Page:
Privacy is not absolute, says Supreme Court

In news:

The Supreme Court observed that privacy is not absolute and cannot prevent the State from making laws imposing reasonable restrictions on citizens. It noted that ‘right to privacy’ was in fact too “amorphous” a term.


  • The court said to recognise privacy as a definite right, it had to first define it. But this would be nearly impossible as an element of privacy pervaded all the fundamental rights enshrined in the Constitution.
  • The court said that an attempt to define the right to privacy may cause more harm than good.
  • An exhaustive cataloguing by the court of what all constitutes privacy may limit the right itself, Justice Chandrachud observed.
  • But Justice Chandrachud observed that right to privacy cannot be linked to data protection. He said this is the age of “big data”, and instead of focussing on privacy, steps need to be taken to give statutory recognition to data protection.

Nine-judge bench

  • Justice Chandrachud is part of a nine-judge Constitution Bench, led by Chief Justice of India J.S. Khehar, examining a reference on the question whether privacy is sacred, fundamental and an inviolable right under the Constitution.
  • Attorney General K.K. Venugopal had submitted in the court that right to privacy is merely a common law right and the Constitution makers “consciously avoided” making it a part of the fundamental rights.
  • The decision of the nine-judge Bench on whether privacy is a fundamental right or not will be pivotal to the petitioners’ challenge that Aadhaar, which mandates citizens to part with their biometrics, is unconstitutional.

Earlier judgements:

The judges noted that two earlier judgements of the court — M P Sharma’s case in 1954 and Kharak Singh’s case in 1962 — had held that privacy was not a fundamental right.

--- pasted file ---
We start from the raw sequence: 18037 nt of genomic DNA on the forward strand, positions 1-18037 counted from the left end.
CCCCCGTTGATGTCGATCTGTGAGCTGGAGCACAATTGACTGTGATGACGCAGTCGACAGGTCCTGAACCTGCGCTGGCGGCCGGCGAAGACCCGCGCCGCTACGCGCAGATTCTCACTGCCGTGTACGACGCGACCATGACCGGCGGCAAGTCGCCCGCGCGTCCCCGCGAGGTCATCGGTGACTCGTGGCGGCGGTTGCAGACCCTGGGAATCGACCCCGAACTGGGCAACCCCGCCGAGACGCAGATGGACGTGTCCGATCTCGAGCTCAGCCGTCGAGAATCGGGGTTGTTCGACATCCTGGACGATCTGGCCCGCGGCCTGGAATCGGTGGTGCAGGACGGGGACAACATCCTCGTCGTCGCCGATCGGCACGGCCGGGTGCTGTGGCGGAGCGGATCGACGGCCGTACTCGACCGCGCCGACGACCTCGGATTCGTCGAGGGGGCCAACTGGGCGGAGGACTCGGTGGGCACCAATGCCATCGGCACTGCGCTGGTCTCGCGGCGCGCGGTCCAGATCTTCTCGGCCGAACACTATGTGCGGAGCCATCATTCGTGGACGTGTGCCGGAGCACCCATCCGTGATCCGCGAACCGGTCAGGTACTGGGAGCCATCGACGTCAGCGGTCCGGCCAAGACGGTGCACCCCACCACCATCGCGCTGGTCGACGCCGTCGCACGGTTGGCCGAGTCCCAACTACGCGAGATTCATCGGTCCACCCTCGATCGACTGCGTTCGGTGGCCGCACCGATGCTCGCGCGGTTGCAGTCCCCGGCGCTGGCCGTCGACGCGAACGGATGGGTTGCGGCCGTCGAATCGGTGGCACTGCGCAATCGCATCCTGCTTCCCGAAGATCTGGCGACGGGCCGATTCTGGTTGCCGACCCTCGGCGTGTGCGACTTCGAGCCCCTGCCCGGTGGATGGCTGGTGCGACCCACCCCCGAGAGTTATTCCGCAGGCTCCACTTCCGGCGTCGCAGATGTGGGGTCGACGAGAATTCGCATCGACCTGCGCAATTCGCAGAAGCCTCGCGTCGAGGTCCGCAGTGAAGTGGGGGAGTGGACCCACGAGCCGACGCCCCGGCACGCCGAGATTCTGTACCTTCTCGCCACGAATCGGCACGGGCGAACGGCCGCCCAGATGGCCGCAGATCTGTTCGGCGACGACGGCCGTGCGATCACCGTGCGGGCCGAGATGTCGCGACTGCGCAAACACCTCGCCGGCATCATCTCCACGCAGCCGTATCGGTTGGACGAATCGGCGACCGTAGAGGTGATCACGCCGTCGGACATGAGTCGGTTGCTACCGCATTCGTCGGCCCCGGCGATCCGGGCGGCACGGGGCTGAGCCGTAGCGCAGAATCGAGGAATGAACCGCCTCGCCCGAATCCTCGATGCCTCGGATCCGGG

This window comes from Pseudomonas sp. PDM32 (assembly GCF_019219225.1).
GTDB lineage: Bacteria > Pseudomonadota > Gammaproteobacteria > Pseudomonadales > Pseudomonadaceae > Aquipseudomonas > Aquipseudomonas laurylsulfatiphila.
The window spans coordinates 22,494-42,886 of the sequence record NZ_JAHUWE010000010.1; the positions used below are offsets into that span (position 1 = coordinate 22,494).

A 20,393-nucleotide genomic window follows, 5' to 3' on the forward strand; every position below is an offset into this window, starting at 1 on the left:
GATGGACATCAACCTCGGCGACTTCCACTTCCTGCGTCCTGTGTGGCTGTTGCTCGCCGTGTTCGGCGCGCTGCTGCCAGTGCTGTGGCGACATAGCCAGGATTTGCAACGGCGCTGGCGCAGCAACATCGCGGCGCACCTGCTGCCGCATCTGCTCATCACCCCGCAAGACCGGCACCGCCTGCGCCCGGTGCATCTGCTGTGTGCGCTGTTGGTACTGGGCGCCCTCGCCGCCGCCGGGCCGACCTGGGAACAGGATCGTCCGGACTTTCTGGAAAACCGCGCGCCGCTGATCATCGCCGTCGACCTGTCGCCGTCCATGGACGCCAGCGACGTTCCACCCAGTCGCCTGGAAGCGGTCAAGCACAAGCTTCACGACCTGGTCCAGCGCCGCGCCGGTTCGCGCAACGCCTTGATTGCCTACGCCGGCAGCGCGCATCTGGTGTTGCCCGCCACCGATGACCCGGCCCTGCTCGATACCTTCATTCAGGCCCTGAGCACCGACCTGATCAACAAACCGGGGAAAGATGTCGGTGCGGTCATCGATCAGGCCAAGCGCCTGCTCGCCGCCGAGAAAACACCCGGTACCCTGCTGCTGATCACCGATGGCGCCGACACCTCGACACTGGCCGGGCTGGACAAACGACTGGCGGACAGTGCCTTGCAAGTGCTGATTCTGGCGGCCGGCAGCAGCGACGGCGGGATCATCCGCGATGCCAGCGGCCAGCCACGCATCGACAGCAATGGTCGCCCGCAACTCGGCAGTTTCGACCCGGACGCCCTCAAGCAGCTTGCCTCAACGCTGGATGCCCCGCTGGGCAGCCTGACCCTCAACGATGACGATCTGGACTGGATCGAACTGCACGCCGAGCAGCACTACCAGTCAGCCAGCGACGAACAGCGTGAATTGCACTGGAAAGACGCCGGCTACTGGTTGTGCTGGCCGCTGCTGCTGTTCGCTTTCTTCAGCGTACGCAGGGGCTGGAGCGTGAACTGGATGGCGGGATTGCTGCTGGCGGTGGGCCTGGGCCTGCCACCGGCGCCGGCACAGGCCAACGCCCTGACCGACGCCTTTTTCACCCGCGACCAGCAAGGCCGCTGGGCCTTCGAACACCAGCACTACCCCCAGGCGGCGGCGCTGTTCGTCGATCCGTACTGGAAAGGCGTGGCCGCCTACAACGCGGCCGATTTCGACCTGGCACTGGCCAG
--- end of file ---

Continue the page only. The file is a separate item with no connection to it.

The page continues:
M P Sharma & Others vs Satish Chandra, District Magistrate, Delhi & Others

March 15, 1954

The case: related to search and seizure of documents of some Dalmia group companies following investigations into the affairs of Ms Dalmia Jain Airways Ltd, a group concern, which was registered in July 1946 and went into liquidation in June 1952.

In its judgment dated March 15, 1954, the eight-judge Bench comprising the then Chief Justice Mehar Chand Mahajan and Justices B Jagannadhadas, Ghulam Hasan, Natwarlal H Bhagwati, T L Venkatarama Aiyyar, B K Mukherjea, Sudhi Ranjan Das and Vivian Bose held that “a power of search and seizure is, in any system of jurisprudence, an overriding power of the State for the protection of social security and that power is necessarily regulated by law. When the Constitution makers have thought fit not to subject such regulation to constitutional limitations by recognition of the fundamental right to privacy, analogous to the American Fourth Amendment, there is no justification for importing into it, a totally different fundamental right by some process of strained construction.”

Kharak Singh vs The State of U P & Others

December 18, 1962

Petitioner Kharak Singh was challaned in a case of dacoity, but was released as there was no evidence against him. Uttar Pradesh Police subsequently opened a “history sheet” against him and brought him under “surveillance”. This was done in exercise of the powers under Chapter XX of the Uttar Pradesh Police Regulations.

In his writ petition, Singh challenged the constitutional validity of Chapter XX, and the powers conferred upon police officials thereunder on the ground that they violated his fundamental rights under Articles 19(1)(d) — right to freedom of movement — and 21 — protection of life and personal liberty.

His petition was adjudicated by a six-judge Bench comprising the then Chief Justice Bhuvaneshwar P Sinha and Justices N Rajagopala Ayyangar, Syed Jaffer Imam, K Subbarao, J C Shah and J R Mudholkar. In the judgment delivered on December 18, 1962, the Bench struck down Clause (b) — domiciliary visits at night — of Regulation 236, but upheld the rest.

The Bench also held that “the right of privacy is not a guaranteed right under our Constitution, and therefore the attempt to ascertain the movements of an individual is merely a manner in which privacy is invaded and is not an infringement of a fundamental right guaranteed in Part III (fundamental rights)”.

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